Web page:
The government notification halting freshly-minted non-resident Indians (NRIs) on their tracks insofar as their post office investments are concerned is baffling to say the least.
It is true the post office rules allow only Indian residents to open these accounts and schemes but the Narendra Modi government, which prides on challenging status quo and shibboleths, must have woken up to the regressive nature of these rules and made wholesome changes. The moot question is: Why in the first place stop NRIs from opening these accounts? Instead of challenging this rule caught in a time warp, the government has moved ahead and applied it with full force in a bureaucratic, hidebound spirit.
The move is at odds with the Modi government’s undiluted and unadulterated love for NRIs. It is wooing them to join the Indian mainstream by casting their votes and is examining the possibility of allowing them to vote from the comfort of their foreign abodes instead of having to time their Indian visits to coincide with the hustings so as to be able to vote in India.
The Start-up India initiative of the Indian government also appeals to NRIs to warm up to the idea of homecoming to fire up the Indian economy. Against this backdrop, it is foolish and churlish to halt them on their tracks when it comes to their post office savings.
NRI remittances have been the mainstay of Indian foreign exchange inflows on current account. In fact it has been at the forefront by constantly surging and peaking at around $80 billion levels a couple of ago till world-wide recession halted the juggernaut. NRI remittances have two hues---remittances to their near and dear ones and remittances into their own NRI savings bank accounts, NRE and NRO, as well as into their other investment accounts including recurring deposits. Why cavil at NRIs feathering their own nests, as it were, even while being indulgent with their money for family and friends? An NRI like any other individual should also save and invest for himself. With interest rates in the negative region in the Euro zone and near zero region in American markets, NRIs flock Indian investment avenues. It would be churlish to turn them away on the basis of archaic rules.
An NRI can invest in Indian real estate as indeed in most other avenues but not in post office schemes. This defies commonsense, logic and comprehension. To ask NRIs to wind up their post office schemes midway through is as cruel as asking them to sell their immovable properties in India as soon as they wear their NRI status on their sleeves and passports. Thank goodness, the latter is not the case.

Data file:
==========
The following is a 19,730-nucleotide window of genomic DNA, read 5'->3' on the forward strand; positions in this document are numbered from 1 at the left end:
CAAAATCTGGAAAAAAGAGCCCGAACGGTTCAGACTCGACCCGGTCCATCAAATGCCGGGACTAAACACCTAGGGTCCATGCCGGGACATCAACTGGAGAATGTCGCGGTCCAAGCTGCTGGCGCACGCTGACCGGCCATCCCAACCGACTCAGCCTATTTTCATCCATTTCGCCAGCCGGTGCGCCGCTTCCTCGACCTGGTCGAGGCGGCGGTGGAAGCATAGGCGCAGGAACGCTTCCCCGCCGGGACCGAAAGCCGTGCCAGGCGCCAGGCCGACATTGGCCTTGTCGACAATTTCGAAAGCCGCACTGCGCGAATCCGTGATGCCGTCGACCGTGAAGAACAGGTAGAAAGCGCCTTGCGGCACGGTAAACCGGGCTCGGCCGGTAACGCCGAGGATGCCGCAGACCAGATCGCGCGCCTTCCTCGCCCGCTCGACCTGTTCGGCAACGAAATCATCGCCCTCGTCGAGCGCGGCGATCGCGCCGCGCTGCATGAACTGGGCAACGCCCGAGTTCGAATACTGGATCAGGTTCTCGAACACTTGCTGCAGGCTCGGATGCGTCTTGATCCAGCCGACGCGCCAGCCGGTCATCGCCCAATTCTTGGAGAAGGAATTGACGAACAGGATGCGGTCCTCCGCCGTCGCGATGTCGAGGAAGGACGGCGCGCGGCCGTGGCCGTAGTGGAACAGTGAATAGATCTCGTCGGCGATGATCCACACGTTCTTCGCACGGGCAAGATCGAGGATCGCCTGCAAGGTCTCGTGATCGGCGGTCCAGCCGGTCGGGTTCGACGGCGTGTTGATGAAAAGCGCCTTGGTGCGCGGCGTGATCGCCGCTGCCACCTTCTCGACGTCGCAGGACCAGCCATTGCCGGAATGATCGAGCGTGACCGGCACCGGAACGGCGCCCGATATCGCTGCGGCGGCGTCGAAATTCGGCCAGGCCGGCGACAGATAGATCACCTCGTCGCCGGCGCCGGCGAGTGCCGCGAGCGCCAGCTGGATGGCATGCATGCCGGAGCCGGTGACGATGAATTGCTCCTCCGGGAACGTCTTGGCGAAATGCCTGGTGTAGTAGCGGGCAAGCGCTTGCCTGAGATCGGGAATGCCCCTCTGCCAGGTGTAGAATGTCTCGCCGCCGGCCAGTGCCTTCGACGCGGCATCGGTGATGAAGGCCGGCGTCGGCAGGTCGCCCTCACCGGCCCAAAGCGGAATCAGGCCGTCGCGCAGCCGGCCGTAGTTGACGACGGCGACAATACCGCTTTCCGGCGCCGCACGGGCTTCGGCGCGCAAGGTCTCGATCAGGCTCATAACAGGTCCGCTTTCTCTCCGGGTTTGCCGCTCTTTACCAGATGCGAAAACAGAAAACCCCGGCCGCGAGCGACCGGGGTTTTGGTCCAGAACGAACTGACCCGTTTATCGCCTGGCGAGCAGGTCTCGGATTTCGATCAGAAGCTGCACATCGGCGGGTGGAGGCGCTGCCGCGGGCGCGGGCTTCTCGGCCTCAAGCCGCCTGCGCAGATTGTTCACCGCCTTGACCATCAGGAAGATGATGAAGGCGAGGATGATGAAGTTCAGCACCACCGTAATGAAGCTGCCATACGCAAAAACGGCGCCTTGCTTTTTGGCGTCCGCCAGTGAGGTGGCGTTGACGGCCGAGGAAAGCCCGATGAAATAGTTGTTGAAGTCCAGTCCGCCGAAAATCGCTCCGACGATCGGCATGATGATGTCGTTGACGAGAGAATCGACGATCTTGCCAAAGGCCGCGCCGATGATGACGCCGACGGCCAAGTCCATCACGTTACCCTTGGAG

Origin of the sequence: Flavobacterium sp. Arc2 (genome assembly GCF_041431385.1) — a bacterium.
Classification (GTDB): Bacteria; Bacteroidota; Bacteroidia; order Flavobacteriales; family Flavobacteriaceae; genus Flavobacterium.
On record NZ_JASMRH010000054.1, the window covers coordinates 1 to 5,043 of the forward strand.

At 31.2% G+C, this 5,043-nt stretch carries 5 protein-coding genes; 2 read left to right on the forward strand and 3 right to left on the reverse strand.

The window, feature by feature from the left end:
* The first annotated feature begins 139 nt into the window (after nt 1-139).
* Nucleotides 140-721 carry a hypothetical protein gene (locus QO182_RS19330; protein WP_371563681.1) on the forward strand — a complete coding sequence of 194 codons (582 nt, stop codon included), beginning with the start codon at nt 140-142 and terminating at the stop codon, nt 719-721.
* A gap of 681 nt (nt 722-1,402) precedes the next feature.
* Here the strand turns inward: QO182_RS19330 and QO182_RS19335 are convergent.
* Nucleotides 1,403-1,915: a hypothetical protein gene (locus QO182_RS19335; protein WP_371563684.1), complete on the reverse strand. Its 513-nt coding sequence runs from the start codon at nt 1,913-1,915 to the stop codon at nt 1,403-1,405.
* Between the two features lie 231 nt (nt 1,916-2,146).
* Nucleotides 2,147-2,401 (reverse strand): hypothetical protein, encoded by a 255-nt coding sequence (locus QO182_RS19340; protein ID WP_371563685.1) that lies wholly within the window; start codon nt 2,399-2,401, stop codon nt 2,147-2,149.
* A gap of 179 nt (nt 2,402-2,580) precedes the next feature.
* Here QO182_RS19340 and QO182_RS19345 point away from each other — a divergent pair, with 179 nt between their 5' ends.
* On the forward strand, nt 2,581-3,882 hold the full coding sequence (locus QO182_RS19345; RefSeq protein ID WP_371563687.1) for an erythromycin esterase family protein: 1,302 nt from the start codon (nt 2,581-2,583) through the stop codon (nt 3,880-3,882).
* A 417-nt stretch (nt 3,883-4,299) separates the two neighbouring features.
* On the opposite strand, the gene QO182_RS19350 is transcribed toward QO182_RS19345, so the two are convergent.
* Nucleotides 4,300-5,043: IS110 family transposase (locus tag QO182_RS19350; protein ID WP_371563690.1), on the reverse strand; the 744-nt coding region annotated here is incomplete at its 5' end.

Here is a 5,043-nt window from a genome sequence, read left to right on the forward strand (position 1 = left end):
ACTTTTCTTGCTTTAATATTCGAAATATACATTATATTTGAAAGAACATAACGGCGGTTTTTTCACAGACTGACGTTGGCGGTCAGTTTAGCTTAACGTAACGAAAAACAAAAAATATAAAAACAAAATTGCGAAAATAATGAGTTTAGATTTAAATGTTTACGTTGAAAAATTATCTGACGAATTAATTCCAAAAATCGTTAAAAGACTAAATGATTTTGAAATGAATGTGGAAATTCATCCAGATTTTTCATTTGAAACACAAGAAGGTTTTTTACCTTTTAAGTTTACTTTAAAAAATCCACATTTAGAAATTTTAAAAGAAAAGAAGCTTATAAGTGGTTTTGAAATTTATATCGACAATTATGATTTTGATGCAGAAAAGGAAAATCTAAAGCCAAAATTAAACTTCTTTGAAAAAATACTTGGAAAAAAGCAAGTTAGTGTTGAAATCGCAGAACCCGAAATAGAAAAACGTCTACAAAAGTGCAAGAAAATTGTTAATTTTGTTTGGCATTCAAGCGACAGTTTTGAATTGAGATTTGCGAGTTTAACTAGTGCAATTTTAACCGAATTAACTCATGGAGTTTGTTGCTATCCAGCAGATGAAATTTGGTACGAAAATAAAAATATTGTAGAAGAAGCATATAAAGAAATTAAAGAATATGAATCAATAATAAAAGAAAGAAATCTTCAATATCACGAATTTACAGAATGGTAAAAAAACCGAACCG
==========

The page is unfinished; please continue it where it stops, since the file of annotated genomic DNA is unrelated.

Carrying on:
The loss to post offices would be the gain of banks because banks mercifully are not loath to dealing with NRIs except perhaps when it comes to PPF accounts that are operated by select banks like State Bank of India and Punjab National Bank as well in addition to post offices. Post offices are struggling to stay relevant with couriers and emails putting them out of business in their bread and butter segment so much so that they are rediscovering themselves as financial services providers in the new avatar as a post office bank. If seamless money transfer from abroad to Indian post offices is a problem, it should be overcome instead of throwing the baby with the bathwater. There is no reason why India Post should not set up branches in predominant NRI centers like Dubai and Silicon Valley, California.
The Indian government conducts an annual winter event that goes by the name Pravasi Diwas in honor of NRIs who have arguably done the nation proud. Let their recent persona non-grata status not rankle the NRIs and become the sore point in the upcoming NRI jamboree. States like Kerala with a sizable NRI population should take the lead in impressing upon the government the need to welcome NRI money with open arms instead of being selective.
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Updated Date: Oct 31, 2017 16:26:23 IST